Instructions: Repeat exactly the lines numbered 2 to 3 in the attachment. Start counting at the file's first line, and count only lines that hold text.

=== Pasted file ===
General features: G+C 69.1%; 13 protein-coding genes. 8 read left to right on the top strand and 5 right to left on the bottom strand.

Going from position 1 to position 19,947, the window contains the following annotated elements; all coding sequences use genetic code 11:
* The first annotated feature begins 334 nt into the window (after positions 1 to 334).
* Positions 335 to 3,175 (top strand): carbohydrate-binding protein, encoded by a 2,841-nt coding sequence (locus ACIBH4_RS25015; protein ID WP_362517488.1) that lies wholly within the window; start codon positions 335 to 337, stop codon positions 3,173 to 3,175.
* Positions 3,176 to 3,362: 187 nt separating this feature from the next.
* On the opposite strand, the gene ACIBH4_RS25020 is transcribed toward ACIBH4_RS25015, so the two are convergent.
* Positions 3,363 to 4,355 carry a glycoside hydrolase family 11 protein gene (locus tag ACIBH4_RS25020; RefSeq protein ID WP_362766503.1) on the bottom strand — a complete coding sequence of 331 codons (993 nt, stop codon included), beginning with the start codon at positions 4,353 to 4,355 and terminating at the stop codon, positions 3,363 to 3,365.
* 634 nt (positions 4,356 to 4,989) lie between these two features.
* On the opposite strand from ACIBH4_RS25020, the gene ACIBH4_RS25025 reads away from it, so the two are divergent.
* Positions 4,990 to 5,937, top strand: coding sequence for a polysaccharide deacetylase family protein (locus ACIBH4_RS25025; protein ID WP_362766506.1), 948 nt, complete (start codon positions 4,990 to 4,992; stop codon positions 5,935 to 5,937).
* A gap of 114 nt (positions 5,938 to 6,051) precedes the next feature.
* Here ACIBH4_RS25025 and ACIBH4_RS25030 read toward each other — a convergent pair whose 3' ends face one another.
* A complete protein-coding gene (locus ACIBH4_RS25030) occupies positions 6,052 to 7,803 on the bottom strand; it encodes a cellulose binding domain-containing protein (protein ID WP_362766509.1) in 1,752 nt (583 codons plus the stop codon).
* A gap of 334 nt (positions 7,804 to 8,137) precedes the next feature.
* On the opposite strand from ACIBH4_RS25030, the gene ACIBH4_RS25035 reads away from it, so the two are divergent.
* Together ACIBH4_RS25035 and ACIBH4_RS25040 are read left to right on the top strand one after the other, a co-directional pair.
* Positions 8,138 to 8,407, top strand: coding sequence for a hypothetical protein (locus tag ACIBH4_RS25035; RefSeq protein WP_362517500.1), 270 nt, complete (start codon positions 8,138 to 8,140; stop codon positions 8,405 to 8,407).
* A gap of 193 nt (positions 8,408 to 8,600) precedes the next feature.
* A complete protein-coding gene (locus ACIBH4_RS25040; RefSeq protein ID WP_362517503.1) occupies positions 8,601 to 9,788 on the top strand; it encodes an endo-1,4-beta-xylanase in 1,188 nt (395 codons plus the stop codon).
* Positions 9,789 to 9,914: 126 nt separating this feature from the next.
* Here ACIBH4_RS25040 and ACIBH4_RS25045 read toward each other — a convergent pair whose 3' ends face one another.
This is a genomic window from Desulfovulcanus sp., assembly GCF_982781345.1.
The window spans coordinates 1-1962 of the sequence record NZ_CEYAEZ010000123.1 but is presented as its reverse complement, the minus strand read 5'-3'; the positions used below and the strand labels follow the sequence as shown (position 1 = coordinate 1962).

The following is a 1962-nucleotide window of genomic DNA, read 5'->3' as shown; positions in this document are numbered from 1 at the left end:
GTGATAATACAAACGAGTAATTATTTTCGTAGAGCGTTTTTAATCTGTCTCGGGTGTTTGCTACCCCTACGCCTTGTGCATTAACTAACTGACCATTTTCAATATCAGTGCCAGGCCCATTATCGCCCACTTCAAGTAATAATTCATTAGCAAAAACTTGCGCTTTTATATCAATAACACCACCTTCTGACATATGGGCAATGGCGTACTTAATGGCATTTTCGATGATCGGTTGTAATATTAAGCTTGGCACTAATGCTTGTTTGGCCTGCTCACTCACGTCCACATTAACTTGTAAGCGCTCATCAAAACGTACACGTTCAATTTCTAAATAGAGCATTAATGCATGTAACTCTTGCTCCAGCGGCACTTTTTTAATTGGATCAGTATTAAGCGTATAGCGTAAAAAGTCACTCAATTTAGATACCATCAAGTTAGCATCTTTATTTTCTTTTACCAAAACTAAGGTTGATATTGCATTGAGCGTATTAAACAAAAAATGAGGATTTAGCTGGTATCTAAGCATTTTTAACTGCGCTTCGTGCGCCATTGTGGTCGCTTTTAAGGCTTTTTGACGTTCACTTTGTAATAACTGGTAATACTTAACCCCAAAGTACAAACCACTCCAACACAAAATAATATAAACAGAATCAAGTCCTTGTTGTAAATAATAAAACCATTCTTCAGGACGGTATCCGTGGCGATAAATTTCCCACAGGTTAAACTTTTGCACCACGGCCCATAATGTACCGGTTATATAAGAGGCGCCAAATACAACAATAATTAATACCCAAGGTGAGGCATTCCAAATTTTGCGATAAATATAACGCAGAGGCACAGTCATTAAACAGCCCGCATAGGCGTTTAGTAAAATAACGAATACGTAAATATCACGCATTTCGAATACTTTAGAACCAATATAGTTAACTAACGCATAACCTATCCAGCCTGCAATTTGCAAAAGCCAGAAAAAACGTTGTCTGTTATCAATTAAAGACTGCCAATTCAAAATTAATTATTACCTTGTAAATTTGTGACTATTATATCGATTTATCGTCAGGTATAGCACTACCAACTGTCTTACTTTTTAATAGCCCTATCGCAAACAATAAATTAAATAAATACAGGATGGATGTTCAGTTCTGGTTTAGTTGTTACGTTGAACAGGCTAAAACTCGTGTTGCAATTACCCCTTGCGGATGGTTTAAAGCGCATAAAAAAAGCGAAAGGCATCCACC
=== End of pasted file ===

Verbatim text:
Going from position 1 to position 19,947, the window contains the following annotated elements; all coding sequences use genetic code 11:
* The first annotated feature begins 334 nt into the window (after positions 1 to 334).